Australia Post must confront its red-letter day

Losses from Australia Post's letter services will grow as consumers increasingly make use of email and text messaging. Reviewing performance standards could stem losses and shift customers towards cheaper delivery platforms.

Whether or not Australia Post is eventually privatised, there is a strong argument for a review of the performance standards required of it in its regulated services.

While there has been no indication from the Abbott government that privatisation of Australia Post is on its agenda, a debate about the potential for a sale has emerged. Discussion will inevitably be aired within the forum provided by the government’s independent Commission of Audit. The Business Council of Australia is the latest to weigh in on the issue, advocating privatisation.

It is an argument with some merit, given that all Australia Post’s profits are generated within its non-regulated businesses – those that operate in competitive markets. Australia Post’s non-regulated businesses generated profits of $648 million last year, while its regulated services lost $218 million.

Losses from those services, essentially its letter services, can only grow as the use of email and text services continues to explode. The rollout of the national broadband network will further accelerate the decline in traditional mail volumes. Australia Post delivers a billion less letters today than it did five years ago.

Regardless of whether it is privatised, there is a strong case to be made that Australia Post’s community service obligations and the detailed performance standards that flesh them out should be brought into the 21st century, just as there is a case for reviewing Telstra’s obligations to provide print telephone directories.

Under its Act, Australia Post is required to provide a letter service for both domestic and international letter traffic. The standard letter service has to be available at a single uniform rate within Australia; it has to be "reasonably accessible" to all Australians; and the performance standards for the service have to meet the social, industrial and commercial needs of the community.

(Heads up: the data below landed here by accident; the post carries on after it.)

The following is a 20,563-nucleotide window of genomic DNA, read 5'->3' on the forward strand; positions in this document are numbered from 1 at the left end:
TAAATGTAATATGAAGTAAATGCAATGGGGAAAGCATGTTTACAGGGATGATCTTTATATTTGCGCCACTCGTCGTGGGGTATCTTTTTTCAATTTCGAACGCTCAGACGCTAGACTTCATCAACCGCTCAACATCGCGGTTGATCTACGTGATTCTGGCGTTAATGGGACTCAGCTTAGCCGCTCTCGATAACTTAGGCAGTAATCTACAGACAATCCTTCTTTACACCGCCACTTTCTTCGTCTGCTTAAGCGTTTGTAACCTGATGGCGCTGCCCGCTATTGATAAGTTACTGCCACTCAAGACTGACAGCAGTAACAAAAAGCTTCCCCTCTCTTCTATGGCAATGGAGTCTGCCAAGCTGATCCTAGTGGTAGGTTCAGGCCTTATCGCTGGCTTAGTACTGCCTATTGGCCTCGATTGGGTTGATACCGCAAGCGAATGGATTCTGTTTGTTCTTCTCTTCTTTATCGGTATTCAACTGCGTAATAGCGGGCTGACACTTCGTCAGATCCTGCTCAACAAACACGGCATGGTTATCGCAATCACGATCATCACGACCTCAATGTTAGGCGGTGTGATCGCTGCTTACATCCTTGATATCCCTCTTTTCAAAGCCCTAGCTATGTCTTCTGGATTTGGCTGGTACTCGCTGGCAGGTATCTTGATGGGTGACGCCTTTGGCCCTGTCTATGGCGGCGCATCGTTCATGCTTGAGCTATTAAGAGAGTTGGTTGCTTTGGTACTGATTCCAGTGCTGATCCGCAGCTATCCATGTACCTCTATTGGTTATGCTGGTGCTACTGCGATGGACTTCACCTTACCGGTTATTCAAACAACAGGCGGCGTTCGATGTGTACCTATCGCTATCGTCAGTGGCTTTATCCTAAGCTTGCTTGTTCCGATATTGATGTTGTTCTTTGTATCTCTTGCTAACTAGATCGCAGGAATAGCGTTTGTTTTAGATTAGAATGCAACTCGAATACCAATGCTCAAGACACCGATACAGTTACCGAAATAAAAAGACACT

Those performance standards require it to maintain at least 10,000 street post boxes, operate a ‘next business day’ delivery service in same-state metropolitan areas, a ‘third business day’ service between metro and country areas and a ‘fourth business day’ service between country areas. There is an extra day’s tolerance for interstate mail.

It also has to maintain mail lodgement points at 4000 retail outlets, including 2500 in rural and remote areas. Ninety-eight per cent of delivery points have to receive mail five days a week, with 99.7 per cent to receive it at least twice a week.

There may be an argument that, in rural and remote areas, Australia Post should continue to adhere to the existing standards, at least until the NBN is available in those regions. In metro areas, however, there is ubiquitous access to fixed broadband. With smartphone penetration of more than 65 per cent – one of the highest levels in the world – there is plenty of access to wireless broadband.

It makes sense to reflect the dramatic changes that have occurred within the communications landscape in an updated set of performance standards.

For standard mail, there is no valid reason why next-day delivery should be mandated in metro areas.

In the UK, the Royal Mail group has two classes of letter delivery, with a pricing premium for next-day deliveries. If there is a need or desire for urgency, the customer could pay a premium. Businesses already use couriers or express post services for time-sensitive correspondence.

If the current five-day service were reduced to two or three deliveries a week with a surcharge for more timely delivery, Australia Post would be able to reduce its losses from regulated services, or at least slow their rate of increase.

It would also make some sense to reconsider the price of standard letter deliveries. Not only would this help reduce the losses, but it would provide an incentive for customers to shift onto more efficient and less costly delivery platforms.

It makes no sense to have taxpayers effectively subsidising the dwindling number of users of regulated services at a cost of hundreds of millions of dollars a year and growing when there are far less costly alternatives.

Whether or not Australia Post is eventually privatised, reducing the losses within the regulated services would add value to a sale or enable the group to pay far larger dividends to the government. Either would be of material benefit to taxpayers.

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